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Since the show began, Jarek Yeager has been the most interesting of the new characters in my opinion, and that hasn’t wavered whatsoever even as the show has begun to explore Yeager’s backstory a bit more.  This episode was driven by Yeager’s past, present, and future, all tied up in his relationship with his brother, Marcus.  I loved getting to know some of Yeager’s backstory, and it tied into what was hinted at earlier in the episode “Fuel For the Fire”: in that episode, we learn that Yeager was a great racer who doesn’t race anymore, we learn that Yeager fought with the Rebellion and was at the Battle of Jakku, we learn that Yeager had a family, and we learn that too much hyperfuel is extremely dangerous in a ship.   I appreciate the fact that previous episodes laid the foundation for this one, and in doing so made this one so much richer.  Those threads are all picked up on in this episode.  Yeager fought at the Battle of Jakku and apparently served with the New Republic Defense Fleet, but the reason he left service was the military disarmament of the New Republic that has been expanded upon in other material.  This left him to race for a living to provide for his wife and daughter, but Marcus’s cheating resulted in a crash that killed Jarek’s family.  So he left racing, left his brother, and became a mechanic on the Colossus.

I’ll be honest: the reveal of what happened to Yeager’s family was far darker and sadder than I was expecting.  I assumed that they were killed by the Empire and/or First Order, which obviously would have been tragic… but having them die in an accident like that is a gut-punch, because it’s something that we could see happening in our world too.  And it explains why Yeager would just live as a mechanic on a remote planet near the edge of the known galaxy; had his family been killed by the Empire/First Order, he likely would have been far more sympathetic to the cause of the Resistance, but given the fact that he’s just seemingly run away to a new life, it makes sense.  The episode really revolved around that reveal, as pretty much the entire episode was leading the viewer to wonder what happened between Jarek and Marcus, giving hints along the way before it was fully made clear near the end.  It’s a very dark and depressing story, and it’s one that Resistance doesn’t shy away from.

I really appreciated how the conflict between Jarek and Marcus was ‘resolved,’ too.  Two things were very clear in the episode: Marcus was truly, sincerely sorry, and Jarek didn’t want anything to do with his brother or forgive him.  This wasn’t just glossed over or immediately resolved; the tension was real, and it was developed.  But as they’re flying, Marcus apologizes for what happened and admits that he loved and misses Jarek’s family too.  Marcus has changed, and he’s no longer racing for himself – he’s following the example of his brother, racing for others (Oplock).  Having been prompted earlier to forgive, and now realizing that Marcus was truly repentant and was sincere in his motivations, Jarek pulls away from the race to let his brother win.  It’s an incredibly honorable act, as this skilled pilot lets his brother win.  And when they talk afterward, saying goodbye, Jarek pulls Marcus in for a hug when the latter goes for a handshake.  Jarek admits to his brother that it’s good to have him back.  Yeager has forgiven his brother, and Marcus is apparently truly sorry and has changed (at least in this instance).  But the episode was wise enough and mature enough to recognize that reconciliation won’t happen overnight.  Yeager’s final line to Marcus was incredibly perfect; Marcus asks him if they’re good, to which Yeager responds, “No.  But, we will be one day.”  Yeager makes it clear that he’s forgiven Marcus, and the two of them are on speaking terms again, but full reconciliation will take time.  Both brothers now realize, though, that reconciliation is possible and may happen one day.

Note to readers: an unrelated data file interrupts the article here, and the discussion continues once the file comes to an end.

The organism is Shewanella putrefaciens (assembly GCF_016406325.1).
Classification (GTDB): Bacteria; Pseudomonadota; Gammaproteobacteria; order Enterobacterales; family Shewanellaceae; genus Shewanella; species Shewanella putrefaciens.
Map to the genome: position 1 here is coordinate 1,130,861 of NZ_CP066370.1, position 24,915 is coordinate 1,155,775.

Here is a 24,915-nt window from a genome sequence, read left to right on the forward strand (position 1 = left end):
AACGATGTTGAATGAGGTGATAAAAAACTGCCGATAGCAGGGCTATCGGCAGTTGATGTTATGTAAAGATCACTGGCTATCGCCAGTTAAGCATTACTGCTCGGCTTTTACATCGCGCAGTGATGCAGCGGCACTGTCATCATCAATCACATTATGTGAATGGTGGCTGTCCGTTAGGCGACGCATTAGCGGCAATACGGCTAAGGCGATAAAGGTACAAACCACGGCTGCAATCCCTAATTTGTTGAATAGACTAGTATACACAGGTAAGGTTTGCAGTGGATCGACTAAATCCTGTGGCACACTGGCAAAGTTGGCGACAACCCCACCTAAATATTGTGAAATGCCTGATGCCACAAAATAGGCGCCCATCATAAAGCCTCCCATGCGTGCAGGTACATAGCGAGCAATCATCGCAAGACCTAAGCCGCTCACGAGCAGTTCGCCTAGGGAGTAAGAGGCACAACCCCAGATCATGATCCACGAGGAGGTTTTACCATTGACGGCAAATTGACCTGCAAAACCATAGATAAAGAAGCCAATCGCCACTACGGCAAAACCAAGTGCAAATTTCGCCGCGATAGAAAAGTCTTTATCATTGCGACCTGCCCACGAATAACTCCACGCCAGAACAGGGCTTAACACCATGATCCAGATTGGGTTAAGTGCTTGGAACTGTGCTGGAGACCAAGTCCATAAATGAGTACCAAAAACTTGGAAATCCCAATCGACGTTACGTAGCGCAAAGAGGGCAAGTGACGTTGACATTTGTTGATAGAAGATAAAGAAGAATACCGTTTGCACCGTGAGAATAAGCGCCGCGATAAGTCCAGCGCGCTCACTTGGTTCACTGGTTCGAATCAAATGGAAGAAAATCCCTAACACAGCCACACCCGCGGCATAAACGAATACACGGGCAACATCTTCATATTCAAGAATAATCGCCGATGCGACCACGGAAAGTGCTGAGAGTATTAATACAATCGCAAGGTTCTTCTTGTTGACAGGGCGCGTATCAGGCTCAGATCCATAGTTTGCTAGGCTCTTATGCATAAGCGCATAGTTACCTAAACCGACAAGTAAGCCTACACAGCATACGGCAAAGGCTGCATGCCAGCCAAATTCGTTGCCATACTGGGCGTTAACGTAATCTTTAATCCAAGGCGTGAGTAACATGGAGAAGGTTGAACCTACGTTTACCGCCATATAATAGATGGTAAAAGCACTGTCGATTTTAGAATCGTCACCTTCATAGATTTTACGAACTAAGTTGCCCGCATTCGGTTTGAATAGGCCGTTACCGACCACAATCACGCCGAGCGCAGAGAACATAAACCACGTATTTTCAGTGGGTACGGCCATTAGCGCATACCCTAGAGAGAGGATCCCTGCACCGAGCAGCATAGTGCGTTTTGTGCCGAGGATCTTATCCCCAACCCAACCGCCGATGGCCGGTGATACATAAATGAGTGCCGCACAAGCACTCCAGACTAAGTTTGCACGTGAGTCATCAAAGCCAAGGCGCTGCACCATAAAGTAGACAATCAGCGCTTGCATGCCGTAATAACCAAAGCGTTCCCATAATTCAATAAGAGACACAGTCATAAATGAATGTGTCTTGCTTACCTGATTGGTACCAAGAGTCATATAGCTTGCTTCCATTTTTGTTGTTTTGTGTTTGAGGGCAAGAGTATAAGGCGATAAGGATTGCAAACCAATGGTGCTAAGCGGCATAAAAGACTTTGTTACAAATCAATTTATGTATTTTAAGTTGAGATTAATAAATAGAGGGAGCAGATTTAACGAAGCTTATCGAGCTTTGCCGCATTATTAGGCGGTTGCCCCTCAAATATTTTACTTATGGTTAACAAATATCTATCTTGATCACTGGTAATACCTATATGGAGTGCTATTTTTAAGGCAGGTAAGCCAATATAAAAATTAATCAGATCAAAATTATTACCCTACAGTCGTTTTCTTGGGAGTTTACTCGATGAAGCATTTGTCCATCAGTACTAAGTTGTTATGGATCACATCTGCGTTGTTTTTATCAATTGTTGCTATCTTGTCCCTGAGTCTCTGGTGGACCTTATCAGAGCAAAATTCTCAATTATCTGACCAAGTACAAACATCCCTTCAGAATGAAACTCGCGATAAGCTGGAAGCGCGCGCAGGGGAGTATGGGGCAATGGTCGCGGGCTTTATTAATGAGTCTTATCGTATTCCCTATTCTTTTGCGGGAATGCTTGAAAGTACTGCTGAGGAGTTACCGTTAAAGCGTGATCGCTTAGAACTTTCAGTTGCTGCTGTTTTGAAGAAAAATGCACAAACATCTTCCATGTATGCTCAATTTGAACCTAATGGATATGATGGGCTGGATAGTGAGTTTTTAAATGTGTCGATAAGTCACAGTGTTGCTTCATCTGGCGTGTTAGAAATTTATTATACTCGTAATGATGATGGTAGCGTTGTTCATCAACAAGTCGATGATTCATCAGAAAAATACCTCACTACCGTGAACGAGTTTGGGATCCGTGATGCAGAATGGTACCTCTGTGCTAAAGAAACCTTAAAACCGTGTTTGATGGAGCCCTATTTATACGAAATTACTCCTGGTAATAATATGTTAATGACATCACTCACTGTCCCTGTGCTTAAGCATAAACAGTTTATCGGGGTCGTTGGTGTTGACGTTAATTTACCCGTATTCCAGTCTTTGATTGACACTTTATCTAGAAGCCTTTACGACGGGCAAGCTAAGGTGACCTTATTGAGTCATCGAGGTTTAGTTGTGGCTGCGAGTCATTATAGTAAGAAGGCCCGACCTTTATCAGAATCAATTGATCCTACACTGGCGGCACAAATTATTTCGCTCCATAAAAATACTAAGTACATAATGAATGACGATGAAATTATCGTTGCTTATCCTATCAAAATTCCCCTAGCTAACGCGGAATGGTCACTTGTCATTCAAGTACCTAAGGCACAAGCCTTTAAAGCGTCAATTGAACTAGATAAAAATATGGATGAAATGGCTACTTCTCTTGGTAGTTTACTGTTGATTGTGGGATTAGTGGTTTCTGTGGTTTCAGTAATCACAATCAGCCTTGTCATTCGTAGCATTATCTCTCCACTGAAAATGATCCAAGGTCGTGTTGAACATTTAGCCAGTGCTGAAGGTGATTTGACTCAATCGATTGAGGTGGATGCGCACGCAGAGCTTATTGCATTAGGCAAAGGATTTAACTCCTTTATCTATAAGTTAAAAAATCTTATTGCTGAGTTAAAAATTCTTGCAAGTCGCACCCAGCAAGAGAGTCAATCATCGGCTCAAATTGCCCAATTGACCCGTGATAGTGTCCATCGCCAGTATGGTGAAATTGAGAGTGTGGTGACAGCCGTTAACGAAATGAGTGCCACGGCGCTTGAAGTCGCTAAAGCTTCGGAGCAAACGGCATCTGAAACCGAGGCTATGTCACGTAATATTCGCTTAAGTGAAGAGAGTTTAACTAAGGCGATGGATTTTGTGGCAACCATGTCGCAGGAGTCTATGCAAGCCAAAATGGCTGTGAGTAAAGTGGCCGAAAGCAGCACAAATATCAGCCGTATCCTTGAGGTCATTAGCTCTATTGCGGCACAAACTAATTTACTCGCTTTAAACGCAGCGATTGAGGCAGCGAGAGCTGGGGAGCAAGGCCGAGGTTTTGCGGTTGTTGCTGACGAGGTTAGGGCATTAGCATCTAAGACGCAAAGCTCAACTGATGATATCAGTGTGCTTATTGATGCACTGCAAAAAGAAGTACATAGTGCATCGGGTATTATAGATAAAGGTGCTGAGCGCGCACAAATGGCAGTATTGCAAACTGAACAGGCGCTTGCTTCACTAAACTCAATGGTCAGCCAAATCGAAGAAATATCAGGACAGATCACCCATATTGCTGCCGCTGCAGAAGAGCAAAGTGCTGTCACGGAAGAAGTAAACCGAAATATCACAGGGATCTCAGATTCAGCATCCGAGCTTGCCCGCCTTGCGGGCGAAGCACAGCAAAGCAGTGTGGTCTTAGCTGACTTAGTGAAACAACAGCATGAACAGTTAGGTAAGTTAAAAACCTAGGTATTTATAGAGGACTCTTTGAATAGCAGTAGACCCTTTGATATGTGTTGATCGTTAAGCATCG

This episode deals with some very significant themes of forgiveness, sending a good message to kids (as Yeager says, forgiveness is important because when it doesn’t happen, no one wins) while also dealing with ideas that adults wrestle with often – and not just ignoring or trivializing them by an easy solution.  This is an episode that handles dark and depressing content with aplomb, proving once again that Star Wars can be and is immensely relevant for all ages.

I love Jarek Yeager’s character, and it was awesome to see him race for the first time in the series.  We knew he was a great racer, but this is the first time we see him fly.  He’s very skilled at it, and the racing sequence of the episode is so incredibly well done.  The fall toward the planet with no power is a particular highlight, in my opinion.  The animation of this show has been good throughout, but I think it really shines in these races.  I’m a bit surprised we haven’t seen more of it so far, but when we have seen it, it’s been great.  And of course, an episode that focuses on Yeager and shows him flying in this important race is going to be awesome, and it makes me wonder whether we’ll get to see more of him flying soon (perhaps finally as a part of the Resistance?  One can hope, right?).

On one last note, I liked seeing the Guavian Death Gang show up, as that was a nice nod to The Force Awakens.  I appreciate things like that; the show could have created new thugs to whom Marcus owed money, but they used the Guavians, whom we already know.  I think that’s pretty cool, and it was a nice touch to see them show up.

Overall, I think this is the strongest episode of Star Wars: Resistance, and that’s saying a lot.  The racing action, animation, and plot was absolutely awesome, but in true Star Wars fashion the episode was driven by the characters.  Jarek Yeager took center stage in this episode, as we see his relationship with his brother, learn about his backstory, and see him fly for the first time.  The episode handles difficult material with such care, and the result is a very moving, emotional, and tremendously well-done episode of a show that has been great in its first season.

My grade: 9.7/10